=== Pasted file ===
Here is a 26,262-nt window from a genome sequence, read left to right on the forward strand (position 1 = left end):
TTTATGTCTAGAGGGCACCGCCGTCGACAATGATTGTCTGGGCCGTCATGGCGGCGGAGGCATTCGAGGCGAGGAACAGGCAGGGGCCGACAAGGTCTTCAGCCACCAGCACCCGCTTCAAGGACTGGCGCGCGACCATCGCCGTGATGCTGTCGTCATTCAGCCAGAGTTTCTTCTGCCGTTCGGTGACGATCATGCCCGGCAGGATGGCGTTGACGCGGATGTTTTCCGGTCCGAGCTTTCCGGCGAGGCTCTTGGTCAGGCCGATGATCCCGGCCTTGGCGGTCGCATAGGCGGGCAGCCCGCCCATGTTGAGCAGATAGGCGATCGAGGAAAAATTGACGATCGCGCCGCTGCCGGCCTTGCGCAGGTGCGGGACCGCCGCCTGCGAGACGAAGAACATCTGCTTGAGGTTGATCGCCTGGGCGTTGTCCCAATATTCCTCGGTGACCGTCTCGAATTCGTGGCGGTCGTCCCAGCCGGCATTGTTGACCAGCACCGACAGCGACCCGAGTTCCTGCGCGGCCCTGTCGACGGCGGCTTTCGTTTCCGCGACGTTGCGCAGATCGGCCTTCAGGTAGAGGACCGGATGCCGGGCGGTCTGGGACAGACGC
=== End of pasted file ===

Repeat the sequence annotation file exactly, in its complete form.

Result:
Here is a 26,262-nt window from a genome sequence, read left to right on the forward strand (position 1 = left end):
TTTATGTCTAGAGGGCACCGCCGTCGACAATGATTGTCTGGGCCGTCATGGCGGCGGAGGCATTCGAGGCGAGGAACAGGCAGGGGCCGACAAGGTCTTCAGCCACCAGCACCCGCTTCAAGGACTGGCGCGCGACCATCGCCGTGATGCTGTCGTCATTCAGCCAGAGTTTCTTCTGCCGTTCGGTGACGATCATGCCCGGCAGGATGGCGTTGACGCGGATGTTTTCCGGTCCGAGCTTTCCGGCGAGGCTCTTGGTCAGGCCGATGATCCCGGCCTTGGCGGTCGCATAGGCGGGCAGCCCGCCCATGTTGAGCAGATAGGCGATCGAGGAAAAATTGACGATCGCGCCGCTGCCGGCCTTGCGCAGGTGCGGGACCGCCGCCTGCGAGACGAAGAACATCTGCTTGAGGTTGATCGCCTGGGCGTTGTCCCAATATTCCTCGGTGACCGTCTCGAATTCGTGGCGGTCGTCCCAGCCGGCATTGTTGACCAGCACCGACAGCGACCCGAGTTCCTGCGCGGCCCTGTCGACGGCGGCTTTCGTTTCCGCGACGTTGCGCAGATCGGCCTTCAGGTAGAGGACCGGATGCCGGGCGGTCTGGGACAGACGC